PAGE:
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World

South Korea, U.S. Start Drills Despite North Korea's Nuclear Threat

South Korea's President Park Geun-hye said Monday that there were signs of "serious cracks" in the North's ruling elite class

South Korean protesters shout slogans during a rally demanding to stop the joint military exercises, Ulchi Freedom Guardian or UFG, between the U.S. and South Korea near the U.S. Embassy in Seoul, South Korea, photo: AP/Ahn Young-joon
1 year ago

South Korea and the United States began annual military drills Monday despite North Korea’s threat of nuclear strikes in response to the exercises that it calls an invasion rehearsal.

Such fiery rhetoric by Pyongyang is not unusual. But the latest warning comes at a time of more tension following the defection of a senior North Korean diplomat and a U.S. plan to place a high-tech missile defense system in South Korea.

The North’s military said in a statement Monday that it will turn Seoul and Washington into “a heap of ashes through a Korean-style pre-emptive nuclear strike” if they show any signs of aggression toward the North’s territory.

The North’s “first-strike” units are ready to mount retaliatory attacks on South Korean and U.S. forces involved in the drills, according to the statement, carried by Pyongyang’s state media.

South Korea’s Unification Ministry expressed “strong” regret over the North’s warning, saying the drills with the U.S. are defensive in nature. Seoul and Washington have repeatedly said they have no intentions of invading Pyongyang.

The 12-day Ulchi Freedom Guardian drills that began Monday are largely computer-simulated war games. The training involves 25,000 U.S. troops and 50,000 South Korean soldiers, according to the U.S. and South Korean militaries.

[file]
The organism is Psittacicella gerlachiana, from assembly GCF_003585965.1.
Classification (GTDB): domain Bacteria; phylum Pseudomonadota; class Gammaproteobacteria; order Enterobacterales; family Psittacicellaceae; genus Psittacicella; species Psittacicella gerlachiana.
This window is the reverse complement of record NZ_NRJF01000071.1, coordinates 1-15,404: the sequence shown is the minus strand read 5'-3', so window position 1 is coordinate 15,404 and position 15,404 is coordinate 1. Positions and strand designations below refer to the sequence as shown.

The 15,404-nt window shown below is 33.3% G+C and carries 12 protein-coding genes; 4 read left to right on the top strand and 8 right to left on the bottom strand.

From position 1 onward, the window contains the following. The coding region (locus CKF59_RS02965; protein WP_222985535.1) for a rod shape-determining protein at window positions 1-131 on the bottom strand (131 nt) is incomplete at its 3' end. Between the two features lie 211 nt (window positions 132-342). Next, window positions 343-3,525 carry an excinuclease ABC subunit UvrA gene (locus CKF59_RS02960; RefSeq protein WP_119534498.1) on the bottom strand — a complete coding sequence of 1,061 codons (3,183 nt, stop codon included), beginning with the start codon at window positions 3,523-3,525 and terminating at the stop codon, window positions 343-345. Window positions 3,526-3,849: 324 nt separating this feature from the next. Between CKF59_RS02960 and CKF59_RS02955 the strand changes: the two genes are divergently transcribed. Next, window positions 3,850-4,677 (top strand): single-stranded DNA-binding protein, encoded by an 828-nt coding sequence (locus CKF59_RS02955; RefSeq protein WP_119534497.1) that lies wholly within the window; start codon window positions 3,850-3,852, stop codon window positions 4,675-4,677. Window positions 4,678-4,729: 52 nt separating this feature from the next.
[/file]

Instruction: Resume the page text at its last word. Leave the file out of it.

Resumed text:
The drills come just days after Seoul announced that Thae Yong Ho, No. 2 at the North’s embassy in London, had recently defected to South Korea because he was disillusioned with the North’s leadership. Pyongyang’s state media called him “human scum” and a criminal who had been ordered home for a series of alleged criminal acts, including sexually assaulting a minor.

South Korea’s President Park Geun-hye said Monday that there were signs of “serious cracks” in the North’s ruling elite class after defections of key figures she didn’t identity. Park told a security meeting that Pyongyang could carry out cyberattacks or other provocations on South Korea to divert public attention away from such domestic problems.

Many analysts said Thae’s defection was an embarrassment to the North Korean government of leader Kim Jong Un, but would not weaken the unity of the country’s elite class.

North Korea has already boosted its war rhetoric because of the planned deployment of the U.S. Terminal High-Altitude Area Defense system in SouthKorea, which Washington and Seoul says is needed because of the increasing North Korean threats.

About 28,500 U.S. troops are in South Korea to help deter potential aggression from North Korea, a legacy of the 1950-53 Korean War that ended with armistice, not a peace treaty.

South Korean President Park Geun-hye speaks during a session of the National Security Council at the presidential house in Seoul, South Korea, Monday, Aug. 22, 2016. South Korea and the United States began annual military drills Monday despite North Korea's threat of nuclear strikes in response to the exercises that it calls an invasion rehearsal. (Baek Seung-ryul/Yonhap via AP). KOREA OUT

South Korean President Park Geun-hye speaks during a session of the National Security Council at the presidential house in Seoul, South Korea, Monday, Aug. 22, 2016. Photo: Baek Seung-ryul/Yonhap, via AP

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